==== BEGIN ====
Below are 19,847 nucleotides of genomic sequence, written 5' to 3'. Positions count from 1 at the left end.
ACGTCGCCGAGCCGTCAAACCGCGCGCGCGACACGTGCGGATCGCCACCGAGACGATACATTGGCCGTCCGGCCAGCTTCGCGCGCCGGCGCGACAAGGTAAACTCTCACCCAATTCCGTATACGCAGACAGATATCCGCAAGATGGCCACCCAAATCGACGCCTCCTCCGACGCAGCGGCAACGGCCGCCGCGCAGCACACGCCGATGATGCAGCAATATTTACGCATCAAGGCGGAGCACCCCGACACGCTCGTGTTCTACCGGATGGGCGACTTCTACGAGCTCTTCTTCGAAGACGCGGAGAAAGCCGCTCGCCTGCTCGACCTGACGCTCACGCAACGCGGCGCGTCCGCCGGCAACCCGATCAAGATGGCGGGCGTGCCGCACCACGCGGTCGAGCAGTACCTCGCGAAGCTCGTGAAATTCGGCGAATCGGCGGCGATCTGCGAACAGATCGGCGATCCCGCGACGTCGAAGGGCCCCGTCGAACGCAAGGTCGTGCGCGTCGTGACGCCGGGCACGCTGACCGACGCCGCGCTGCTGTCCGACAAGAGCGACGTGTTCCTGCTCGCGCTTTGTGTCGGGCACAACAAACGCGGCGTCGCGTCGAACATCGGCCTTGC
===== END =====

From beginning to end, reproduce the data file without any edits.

Below are 19,847 nucleotides of genomic sequence, written 5' to 3'. Positions count from 1 at the left end.
ACGTCGCCGAGCCGTCAAACCGCGCGCGCGACACGTGCGGATCGCCACCGAGACGATACATTGGCCGTCCGGCCAGCTTCGCGCGCCGGCGCGACAAGGTAAACTCTCACCCAATTCCGTATACGCAGACAGATATCCGCAAGATGGCCACCCAAATCGACGCCTCCTCCGACGCAGCGGCAACGGCCGCCGCGCAGCACACGCCGATGATGCAGCAATATTTACGCATCAAGGCGGAGCACCCCGACACGCTCGTGTTCTACCGGATGGGCGACTTCTACGAGCTCTTCTTCGAAGACGCGGAGAAAGCCGCTCGCCTGCTCGACCTGACGCTCACGCAACGCGGCGCGTCCGCCGGCAACCCGATCAAGATGGCGGGCGTGCCGCACCACGCGGTCGAGCAGTACCTCGCGAAGCTCGTGAAATTCGGCGAATCGGCGGCGATCTGCGAACAGATCGGCGATCCCGCGACGTCGAAGGGCCCCGTCGAACGCAAGGTCGTGCGCGTCGTGACGCCGGGCACGCTGACCGACGCCGCGCTGCTGTCCGACAAGAGCGACGTGTTCCTGCTCGCGCTTTGTGTCGGGCACAACAAACGCGGCGTCGCGTCGAACATCGGCCTTGC